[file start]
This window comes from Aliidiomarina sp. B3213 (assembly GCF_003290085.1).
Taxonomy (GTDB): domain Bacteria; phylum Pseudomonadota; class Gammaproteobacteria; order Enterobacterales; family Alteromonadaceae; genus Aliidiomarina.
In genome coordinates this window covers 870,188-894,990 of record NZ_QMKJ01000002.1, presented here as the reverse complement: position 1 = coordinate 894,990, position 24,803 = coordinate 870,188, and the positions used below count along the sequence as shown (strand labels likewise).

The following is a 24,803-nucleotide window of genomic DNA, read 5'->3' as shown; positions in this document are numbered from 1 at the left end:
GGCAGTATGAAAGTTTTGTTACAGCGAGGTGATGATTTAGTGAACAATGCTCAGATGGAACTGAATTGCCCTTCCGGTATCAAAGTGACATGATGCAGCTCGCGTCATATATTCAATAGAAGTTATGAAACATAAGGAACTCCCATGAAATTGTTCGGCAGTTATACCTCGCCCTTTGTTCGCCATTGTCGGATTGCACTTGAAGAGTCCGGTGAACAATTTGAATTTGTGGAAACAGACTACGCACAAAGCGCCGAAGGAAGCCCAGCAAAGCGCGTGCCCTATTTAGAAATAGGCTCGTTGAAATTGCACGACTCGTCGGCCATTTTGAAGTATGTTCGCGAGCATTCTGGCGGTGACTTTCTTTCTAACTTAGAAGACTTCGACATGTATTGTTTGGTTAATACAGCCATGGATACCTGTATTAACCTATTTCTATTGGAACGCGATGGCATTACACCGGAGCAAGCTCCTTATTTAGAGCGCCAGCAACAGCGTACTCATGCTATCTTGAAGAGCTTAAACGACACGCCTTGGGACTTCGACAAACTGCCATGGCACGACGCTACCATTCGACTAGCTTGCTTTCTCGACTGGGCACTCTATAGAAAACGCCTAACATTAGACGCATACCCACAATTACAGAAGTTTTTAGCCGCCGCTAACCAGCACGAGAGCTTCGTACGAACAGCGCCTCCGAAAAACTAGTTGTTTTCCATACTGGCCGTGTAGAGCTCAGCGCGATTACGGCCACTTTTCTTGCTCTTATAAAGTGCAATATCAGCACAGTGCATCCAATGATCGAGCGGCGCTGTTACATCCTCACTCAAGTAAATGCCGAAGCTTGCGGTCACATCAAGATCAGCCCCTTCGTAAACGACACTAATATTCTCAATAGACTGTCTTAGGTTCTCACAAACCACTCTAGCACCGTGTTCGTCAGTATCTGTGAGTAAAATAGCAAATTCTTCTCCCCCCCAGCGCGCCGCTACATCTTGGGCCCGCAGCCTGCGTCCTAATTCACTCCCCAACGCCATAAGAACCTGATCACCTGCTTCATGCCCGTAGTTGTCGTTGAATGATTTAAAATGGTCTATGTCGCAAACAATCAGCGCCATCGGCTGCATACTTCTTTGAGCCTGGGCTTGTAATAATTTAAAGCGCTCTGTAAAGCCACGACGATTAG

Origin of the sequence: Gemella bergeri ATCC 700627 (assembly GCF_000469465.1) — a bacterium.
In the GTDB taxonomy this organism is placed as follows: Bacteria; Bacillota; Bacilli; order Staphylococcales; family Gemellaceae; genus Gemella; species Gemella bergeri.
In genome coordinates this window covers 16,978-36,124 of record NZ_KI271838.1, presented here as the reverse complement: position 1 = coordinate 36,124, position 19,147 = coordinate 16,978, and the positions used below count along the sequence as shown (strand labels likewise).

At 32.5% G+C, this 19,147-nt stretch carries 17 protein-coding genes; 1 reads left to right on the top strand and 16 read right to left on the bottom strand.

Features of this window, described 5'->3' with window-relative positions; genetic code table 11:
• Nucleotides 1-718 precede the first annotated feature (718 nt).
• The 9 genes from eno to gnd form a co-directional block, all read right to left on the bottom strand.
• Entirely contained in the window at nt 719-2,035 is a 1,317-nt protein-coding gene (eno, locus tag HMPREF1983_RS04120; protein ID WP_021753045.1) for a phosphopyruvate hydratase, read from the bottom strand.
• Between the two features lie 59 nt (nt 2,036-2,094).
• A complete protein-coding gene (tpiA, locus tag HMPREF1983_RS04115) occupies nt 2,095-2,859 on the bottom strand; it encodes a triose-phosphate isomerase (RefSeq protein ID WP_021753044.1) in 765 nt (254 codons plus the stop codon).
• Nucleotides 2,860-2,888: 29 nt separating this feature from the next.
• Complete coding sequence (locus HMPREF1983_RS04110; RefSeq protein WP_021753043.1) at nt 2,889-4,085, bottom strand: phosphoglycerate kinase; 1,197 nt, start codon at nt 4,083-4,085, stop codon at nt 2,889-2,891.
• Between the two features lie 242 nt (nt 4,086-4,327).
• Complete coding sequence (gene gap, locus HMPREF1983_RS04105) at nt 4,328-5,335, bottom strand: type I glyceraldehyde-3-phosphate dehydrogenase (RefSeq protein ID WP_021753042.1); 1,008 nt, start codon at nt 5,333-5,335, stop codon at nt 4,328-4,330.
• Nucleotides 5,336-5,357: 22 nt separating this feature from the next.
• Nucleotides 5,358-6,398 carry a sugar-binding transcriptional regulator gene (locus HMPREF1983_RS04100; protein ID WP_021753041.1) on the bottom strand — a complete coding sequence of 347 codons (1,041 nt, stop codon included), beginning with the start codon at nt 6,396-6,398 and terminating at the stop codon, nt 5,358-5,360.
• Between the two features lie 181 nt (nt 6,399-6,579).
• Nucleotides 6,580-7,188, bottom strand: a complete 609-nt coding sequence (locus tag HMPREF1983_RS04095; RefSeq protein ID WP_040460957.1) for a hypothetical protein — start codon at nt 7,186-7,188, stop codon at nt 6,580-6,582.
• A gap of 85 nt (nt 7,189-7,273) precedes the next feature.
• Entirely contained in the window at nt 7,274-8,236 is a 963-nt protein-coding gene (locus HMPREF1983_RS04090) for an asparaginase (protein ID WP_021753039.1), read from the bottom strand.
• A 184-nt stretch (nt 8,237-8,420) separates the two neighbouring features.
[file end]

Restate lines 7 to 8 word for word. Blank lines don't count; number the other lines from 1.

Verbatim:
In the GTDB taxonomy this organism is placed as follows: Bacteria; Bacillota; Bacilli; order Staphylococcales; family Gemellaceae; genus Gemella; species Gemella bergeri.
In genome coordinates this window covers 16,978-36,124 of record NZ_KI271838.1, presented here as the reverse complement: position 1 = coordinate 36,124, position 19,147 = coordinate 16,978, and the positions used below count along the sequence as shown (strand labels likewise).